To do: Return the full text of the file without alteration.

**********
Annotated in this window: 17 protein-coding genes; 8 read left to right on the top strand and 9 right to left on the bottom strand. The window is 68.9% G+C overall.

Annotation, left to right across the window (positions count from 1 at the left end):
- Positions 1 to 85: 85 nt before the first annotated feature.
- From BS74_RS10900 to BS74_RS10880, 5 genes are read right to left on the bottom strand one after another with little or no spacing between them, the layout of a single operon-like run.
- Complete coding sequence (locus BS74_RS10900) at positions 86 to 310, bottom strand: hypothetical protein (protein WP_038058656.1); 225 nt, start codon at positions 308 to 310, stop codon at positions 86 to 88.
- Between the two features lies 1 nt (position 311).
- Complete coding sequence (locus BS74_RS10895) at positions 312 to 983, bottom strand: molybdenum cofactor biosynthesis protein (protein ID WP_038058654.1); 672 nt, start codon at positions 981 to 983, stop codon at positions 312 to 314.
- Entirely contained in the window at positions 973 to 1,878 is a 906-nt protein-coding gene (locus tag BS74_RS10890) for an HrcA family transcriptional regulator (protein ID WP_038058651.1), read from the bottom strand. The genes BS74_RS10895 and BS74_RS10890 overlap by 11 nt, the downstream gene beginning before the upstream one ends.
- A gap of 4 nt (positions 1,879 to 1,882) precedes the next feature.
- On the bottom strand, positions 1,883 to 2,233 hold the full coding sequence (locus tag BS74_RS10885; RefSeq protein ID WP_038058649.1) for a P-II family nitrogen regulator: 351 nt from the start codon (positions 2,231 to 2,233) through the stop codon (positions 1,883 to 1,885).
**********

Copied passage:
Annotated in this window: 17 protein-coding genes; 8 read left to right on the top strand and 9 right to left on the bottom strand. The window is 68.9% G+C overall.

Annotation, left to right across the window (positions count from 1 at the left end):
- Positions 1 to 85: 85 nt before the first annotated feature.
- From BS74_RS10900 to BS74_RS10880, 5 genes are read right to left on the bottom strand one after another with little or no spacing between them, the layout of a single operon-like run.
- Complete coding sequence (locus BS74_RS10900) at positions 86 to 310, bottom strand: hypothetical protein (protein WP_038058656.1); 225 nt, start codon at positions 308 to 310, stop codon at positions 86 to 88.
- Between the two features lies 1 nt (position 311).
- Complete coding sequence (locus BS74_RS10895) at positions 312 to 983, bottom strand: molybdenum cofactor biosynthesis protein (protein ID WP_038058654.1); 672 nt, start codon at positions 981 to 983, stop codon at positions 312 to 314.
- Entirely contained in the window at positions 973 to 1,878 is a 906-nt protein-coding gene (locus tag BS74_RS10890) for an HrcA family transcriptional regulator (protein ID WP_038058651.1), read from the bottom strand. The genes BS74_RS10895 and BS74_RS10890 overlap by 11 nt, the downstream gene beginning before the upstream one ends.
- A gap of 4 nt (positions 1,879 to 1,882) precedes the next feature.
- On the bottom strand, positions 1,883 to 2,233 hold the full coding sequence (locus tag BS74_RS10885; RefSeq protein ID WP_038058649.1) for a P-II family nitrogen regulator: 351 nt from the start codon (positions 2,231 to 2,233) through the stop codon (positions 1,883 to 1,885).